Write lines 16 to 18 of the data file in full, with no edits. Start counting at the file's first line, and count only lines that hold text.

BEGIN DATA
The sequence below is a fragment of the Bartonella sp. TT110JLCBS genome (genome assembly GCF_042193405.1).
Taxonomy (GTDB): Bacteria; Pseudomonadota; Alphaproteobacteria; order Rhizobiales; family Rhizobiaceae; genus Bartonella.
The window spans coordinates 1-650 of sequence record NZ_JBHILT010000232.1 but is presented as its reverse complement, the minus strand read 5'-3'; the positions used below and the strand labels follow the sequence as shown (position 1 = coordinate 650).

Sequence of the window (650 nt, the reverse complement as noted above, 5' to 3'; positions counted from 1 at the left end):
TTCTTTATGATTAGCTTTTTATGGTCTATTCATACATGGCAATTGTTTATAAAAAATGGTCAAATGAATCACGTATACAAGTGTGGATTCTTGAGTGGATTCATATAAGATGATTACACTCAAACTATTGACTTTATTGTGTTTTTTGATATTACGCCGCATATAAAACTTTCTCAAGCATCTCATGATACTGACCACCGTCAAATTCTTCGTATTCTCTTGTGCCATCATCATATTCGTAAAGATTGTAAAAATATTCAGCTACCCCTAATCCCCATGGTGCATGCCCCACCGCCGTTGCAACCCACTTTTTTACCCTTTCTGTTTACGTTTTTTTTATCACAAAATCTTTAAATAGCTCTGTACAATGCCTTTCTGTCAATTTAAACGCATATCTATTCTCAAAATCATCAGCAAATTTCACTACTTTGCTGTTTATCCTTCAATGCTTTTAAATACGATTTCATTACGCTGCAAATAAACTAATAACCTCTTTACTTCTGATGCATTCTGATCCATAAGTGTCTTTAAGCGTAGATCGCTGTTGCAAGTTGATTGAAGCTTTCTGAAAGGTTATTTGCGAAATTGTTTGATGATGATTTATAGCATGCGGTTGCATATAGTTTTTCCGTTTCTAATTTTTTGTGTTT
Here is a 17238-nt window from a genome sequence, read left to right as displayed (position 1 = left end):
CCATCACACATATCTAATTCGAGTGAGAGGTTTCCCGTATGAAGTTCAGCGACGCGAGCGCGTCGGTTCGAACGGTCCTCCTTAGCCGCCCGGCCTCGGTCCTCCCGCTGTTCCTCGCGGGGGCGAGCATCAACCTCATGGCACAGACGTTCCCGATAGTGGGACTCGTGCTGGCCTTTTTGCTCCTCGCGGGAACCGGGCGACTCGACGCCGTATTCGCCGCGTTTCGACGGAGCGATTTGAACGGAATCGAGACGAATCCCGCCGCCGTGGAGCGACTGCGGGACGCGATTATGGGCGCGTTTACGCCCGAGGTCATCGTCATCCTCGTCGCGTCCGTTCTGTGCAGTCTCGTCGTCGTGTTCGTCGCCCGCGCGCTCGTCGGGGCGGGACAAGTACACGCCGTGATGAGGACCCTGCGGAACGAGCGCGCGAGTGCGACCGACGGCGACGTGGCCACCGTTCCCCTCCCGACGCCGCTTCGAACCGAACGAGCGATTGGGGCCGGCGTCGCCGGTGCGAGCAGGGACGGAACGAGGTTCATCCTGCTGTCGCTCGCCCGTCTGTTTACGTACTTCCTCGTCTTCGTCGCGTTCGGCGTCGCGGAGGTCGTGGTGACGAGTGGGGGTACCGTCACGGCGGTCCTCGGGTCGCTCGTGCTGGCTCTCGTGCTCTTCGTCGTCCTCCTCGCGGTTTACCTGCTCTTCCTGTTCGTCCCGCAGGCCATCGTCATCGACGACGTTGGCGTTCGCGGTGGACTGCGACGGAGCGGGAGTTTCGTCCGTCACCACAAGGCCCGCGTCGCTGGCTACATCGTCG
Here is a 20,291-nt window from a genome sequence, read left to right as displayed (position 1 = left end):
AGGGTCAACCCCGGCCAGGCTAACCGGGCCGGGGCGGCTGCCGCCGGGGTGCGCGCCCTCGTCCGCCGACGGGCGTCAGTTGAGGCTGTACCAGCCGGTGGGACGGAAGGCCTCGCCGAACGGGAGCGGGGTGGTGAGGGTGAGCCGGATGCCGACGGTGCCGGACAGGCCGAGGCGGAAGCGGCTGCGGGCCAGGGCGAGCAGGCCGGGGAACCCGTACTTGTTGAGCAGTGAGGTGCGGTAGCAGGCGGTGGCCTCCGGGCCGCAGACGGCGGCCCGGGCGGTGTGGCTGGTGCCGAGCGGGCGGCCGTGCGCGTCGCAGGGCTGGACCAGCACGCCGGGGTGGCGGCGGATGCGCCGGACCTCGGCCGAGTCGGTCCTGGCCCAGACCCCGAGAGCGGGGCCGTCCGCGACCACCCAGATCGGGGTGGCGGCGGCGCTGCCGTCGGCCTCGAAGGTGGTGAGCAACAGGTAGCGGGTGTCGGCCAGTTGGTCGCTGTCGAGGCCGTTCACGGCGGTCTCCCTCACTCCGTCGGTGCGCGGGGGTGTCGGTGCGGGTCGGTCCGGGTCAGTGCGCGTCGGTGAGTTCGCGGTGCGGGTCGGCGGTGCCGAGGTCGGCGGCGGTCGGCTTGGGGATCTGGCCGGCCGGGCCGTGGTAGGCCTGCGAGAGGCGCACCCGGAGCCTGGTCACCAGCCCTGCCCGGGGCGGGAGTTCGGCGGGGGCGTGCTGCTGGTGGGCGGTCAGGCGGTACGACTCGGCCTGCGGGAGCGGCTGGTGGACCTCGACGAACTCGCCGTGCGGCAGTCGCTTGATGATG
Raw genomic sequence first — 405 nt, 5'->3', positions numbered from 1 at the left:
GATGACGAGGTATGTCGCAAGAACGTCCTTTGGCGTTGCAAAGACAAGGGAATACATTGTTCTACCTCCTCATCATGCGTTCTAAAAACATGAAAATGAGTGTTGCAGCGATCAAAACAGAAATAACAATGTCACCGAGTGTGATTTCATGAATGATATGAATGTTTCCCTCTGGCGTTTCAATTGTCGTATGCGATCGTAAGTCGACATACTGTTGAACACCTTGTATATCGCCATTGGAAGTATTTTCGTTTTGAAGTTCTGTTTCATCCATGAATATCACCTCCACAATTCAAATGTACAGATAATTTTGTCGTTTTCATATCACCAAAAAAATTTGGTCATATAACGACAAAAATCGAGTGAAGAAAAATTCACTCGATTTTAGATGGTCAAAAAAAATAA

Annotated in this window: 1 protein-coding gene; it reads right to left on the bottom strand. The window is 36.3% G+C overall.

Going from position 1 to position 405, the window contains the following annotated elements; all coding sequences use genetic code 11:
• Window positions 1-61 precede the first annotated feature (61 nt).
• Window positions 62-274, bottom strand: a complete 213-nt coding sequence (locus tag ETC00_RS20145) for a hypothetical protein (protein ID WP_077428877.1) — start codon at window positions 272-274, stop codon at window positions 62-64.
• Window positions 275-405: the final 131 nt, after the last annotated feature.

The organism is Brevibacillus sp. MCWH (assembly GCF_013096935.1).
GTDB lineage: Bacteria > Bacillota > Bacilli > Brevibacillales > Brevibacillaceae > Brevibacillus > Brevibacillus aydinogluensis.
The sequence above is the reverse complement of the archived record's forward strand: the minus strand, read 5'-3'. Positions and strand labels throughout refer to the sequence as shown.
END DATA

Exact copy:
• Window positions 275-405: the final 131 nt, after the last annotated feature.

The organism is Brevibacillus sp. MCWH (assembly GCF_013096935.1).
GTDB lineage: Bacteria > Bacillota > Bacilli > Brevibacillales > Brevibacillaceae > Brevibacillus > Brevibacillus aydinogluensis.